Skirted jigs are a mainstay of summer bass fisherman, especially when largemouths are the target. Since such jigs are designed to be used in and around cover, stranded weedguards tend to a standard feature.
Trimming back the fiber weedguards on skirted jigs is advice often conveyed by savvy anglers as a means of increasing hook-up ratios. But just how much should you cut 'em and in what situations?
Minnesota-based tournament angler Scott DeZurik uses both swimming jigs and traditional flipping jigs when targeting Gopher state largemouths.
Since cover isn't as much of a factor when fishing a swimming jig, DeZurik is more liberal with the trim job when missed strikes say it's time for a cut.
Using 4-inch bladed meat-cutting scissors, he makes one continuous cut, starting from the free end of the weedguard and finishing at the head. A couple of the inside strands are left intact so there is still total hook coverage.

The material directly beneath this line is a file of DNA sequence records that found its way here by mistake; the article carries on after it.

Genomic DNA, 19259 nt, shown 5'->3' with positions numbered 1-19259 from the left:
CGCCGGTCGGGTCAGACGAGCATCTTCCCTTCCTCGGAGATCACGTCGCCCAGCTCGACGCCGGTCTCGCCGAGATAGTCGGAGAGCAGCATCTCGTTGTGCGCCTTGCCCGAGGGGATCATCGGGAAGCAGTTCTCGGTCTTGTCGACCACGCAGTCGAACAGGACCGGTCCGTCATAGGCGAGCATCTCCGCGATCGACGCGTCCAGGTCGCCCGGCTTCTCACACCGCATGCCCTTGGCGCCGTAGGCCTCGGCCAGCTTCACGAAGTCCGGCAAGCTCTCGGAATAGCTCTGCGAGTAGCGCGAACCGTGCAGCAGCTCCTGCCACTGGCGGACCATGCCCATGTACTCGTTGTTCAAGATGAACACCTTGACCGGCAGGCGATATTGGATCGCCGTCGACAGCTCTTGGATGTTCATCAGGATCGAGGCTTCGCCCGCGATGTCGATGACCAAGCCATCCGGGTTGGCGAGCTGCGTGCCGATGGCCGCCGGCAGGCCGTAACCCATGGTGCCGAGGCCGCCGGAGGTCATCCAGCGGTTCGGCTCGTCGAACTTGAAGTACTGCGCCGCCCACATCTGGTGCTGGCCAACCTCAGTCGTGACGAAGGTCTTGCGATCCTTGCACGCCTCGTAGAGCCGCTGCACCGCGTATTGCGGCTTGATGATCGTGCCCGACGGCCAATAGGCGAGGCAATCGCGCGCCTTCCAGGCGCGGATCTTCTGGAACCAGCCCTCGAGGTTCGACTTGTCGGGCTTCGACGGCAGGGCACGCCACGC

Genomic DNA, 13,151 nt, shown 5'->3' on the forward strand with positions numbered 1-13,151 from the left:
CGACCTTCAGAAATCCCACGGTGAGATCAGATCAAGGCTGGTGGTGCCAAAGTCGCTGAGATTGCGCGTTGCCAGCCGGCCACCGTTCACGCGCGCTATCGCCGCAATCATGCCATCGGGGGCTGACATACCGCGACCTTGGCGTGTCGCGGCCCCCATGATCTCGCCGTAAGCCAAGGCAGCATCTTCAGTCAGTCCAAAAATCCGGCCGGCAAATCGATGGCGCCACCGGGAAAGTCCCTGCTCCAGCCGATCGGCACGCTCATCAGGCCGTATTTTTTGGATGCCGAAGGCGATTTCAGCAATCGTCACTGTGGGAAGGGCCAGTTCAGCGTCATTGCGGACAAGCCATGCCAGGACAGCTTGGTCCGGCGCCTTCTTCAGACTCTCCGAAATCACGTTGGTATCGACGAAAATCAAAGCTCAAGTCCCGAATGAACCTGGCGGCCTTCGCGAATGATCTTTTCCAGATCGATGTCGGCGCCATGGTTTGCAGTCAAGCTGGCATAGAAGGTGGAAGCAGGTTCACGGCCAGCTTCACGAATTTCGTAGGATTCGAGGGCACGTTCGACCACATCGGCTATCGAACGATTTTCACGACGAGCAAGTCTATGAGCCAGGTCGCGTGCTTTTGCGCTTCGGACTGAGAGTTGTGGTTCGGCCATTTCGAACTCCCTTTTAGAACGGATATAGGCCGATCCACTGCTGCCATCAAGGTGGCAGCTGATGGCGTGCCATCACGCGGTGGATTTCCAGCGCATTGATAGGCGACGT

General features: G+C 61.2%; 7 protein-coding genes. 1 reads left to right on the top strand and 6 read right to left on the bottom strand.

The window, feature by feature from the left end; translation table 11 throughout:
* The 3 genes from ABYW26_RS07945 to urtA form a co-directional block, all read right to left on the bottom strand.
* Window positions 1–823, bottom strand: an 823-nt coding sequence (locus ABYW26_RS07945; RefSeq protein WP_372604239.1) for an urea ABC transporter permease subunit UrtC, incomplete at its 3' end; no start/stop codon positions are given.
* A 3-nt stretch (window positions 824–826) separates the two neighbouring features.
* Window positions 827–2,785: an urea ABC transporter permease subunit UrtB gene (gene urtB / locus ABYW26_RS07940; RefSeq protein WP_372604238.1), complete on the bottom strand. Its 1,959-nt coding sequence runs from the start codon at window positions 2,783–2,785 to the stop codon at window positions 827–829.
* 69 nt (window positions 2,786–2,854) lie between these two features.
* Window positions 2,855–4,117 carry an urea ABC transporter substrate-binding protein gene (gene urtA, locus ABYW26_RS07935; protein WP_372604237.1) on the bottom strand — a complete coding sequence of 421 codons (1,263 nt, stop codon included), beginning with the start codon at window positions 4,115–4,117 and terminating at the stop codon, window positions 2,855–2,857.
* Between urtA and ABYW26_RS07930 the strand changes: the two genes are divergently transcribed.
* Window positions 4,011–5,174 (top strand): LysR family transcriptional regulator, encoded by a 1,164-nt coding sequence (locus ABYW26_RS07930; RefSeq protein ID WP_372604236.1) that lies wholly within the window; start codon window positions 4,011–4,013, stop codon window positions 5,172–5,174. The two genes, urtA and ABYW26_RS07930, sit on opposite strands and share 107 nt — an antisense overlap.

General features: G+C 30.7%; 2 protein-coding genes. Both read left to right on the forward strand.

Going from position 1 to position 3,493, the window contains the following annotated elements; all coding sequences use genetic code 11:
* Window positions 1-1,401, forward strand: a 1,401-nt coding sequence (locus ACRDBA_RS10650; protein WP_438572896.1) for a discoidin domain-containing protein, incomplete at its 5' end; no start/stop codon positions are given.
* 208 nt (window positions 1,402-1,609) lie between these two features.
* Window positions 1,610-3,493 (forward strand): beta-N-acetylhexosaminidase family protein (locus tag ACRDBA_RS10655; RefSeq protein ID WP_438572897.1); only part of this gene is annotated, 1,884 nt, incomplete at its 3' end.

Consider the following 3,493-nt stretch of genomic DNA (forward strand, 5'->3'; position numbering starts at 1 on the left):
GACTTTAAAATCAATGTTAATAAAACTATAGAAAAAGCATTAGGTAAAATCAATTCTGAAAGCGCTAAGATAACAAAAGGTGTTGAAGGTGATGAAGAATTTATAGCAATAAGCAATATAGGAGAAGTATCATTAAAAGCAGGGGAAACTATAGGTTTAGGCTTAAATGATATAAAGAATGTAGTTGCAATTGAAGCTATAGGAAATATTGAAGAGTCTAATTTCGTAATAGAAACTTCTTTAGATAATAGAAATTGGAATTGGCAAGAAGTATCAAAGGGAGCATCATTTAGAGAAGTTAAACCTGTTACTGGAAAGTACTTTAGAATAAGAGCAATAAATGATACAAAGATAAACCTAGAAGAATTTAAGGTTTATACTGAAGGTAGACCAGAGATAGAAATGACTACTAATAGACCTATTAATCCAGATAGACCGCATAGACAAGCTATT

"This way there are more bristles left at the head of the jig. The guard is more flexible at the free end, but still firm enough to keep the weeds off," he explained.
For flippin' jig applications, where contact with wood and heavy weeds demands more hook protection, DeZurik will still trim guards, but not as aggressively. He starts his cut more to the outside of the bristle wrap, which allows for more fibers to remain their original length. Angling the scissors away from the jig head reduces the total length of the cut as well.
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